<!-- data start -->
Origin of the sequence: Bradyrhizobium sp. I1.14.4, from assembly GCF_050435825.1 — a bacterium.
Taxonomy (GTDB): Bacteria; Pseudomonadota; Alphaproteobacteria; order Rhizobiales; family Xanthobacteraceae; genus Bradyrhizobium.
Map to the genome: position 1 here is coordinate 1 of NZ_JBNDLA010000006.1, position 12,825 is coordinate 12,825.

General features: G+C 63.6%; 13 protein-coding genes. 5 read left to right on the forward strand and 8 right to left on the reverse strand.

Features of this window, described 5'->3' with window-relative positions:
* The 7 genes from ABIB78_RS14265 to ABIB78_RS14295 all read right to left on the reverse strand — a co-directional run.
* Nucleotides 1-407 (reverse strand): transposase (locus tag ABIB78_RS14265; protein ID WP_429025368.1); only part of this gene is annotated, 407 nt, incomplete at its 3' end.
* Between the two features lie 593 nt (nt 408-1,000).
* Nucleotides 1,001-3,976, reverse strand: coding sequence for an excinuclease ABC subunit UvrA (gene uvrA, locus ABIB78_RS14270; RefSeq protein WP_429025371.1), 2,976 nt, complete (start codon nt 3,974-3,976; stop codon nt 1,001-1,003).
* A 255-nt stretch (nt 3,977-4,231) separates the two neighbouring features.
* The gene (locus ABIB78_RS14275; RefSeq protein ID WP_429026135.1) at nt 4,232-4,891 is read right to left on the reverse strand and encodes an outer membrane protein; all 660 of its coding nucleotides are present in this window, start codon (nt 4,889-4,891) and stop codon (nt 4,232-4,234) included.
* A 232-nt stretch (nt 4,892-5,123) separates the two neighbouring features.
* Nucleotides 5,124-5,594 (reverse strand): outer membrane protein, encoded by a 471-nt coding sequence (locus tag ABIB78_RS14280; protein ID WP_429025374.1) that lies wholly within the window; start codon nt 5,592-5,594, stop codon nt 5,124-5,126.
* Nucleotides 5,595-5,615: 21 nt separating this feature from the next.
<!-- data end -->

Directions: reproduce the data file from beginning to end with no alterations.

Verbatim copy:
Origin of the sequence: Bradyrhizobium sp. I1.14.4, from assembly GCF_050435825.1 — a bacterium.
Taxonomy (GTDB): Bacteria; Pseudomonadota; Alphaproteobacteria; order Rhizobiales; family Xanthobacteraceae; genus Bradyrhizobium.
Map to the genome: position 1 here is coordinate 1 of NZ_JBNDLA010000006.1, position 12,825 is coordinate 12,825.

General features: G+C 63.6%; 13 protein-coding genes. 5 read left to right on the forward strand and 8 right to left on the reverse strand.

Features of this window, described 5'->3' with window-relative positions:
* The 7 genes from ABIB78_RS14265 to ABIB78_RS14295 all read right to left on the reverse strand — a co-directional run.
* Nucleotides 1-407 (reverse strand): transposase (locus tag ABIB78_RS14265; protein ID WP_429025368.1); only part of this gene is annotated, 407 nt, incomplete at its 3' end.
* Between the two features lie 593 nt (nt 408-1,000).
* Nucleotides 1,001-3,976, reverse strand: coding sequence for an excinuclease ABC subunit UvrA (gene uvrA, locus ABIB78_RS14270; RefSeq protein WP_429025371.1), 2,976 nt, complete (start codon nt 3,974-3,976; stop codon nt 1,001-1,003).
* A 255-nt stretch (nt 3,977-4,231) separates the two neighbouring features.
* The gene (locus ABIB78_RS14275; RefSeq protein ID WP_429026135.1) at nt 4,232-4,891 is read right to left on the reverse strand and encodes an outer membrane protein; all 660 of its coding nucleotides are present in this window, start codon (nt 4,889-4,891) and stop codon (nt 4,232-4,234) included.
* A 232-nt stretch (nt 4,892-5,123) separates the two neighbouring features.
* Nucleotides 5,124-5,594 (reverse strand): outer membrane protein, encoded by a 471-nt coding sequence (locus tag ABIB78_RS14280; protein ID WP_429025374.1) that lies wholly within the window; start codon nt 5,592-5,594, stop codon nt 5,124-5,126.
* Nucleotides 5,595-5,615: 21 nt separating this feature from the next.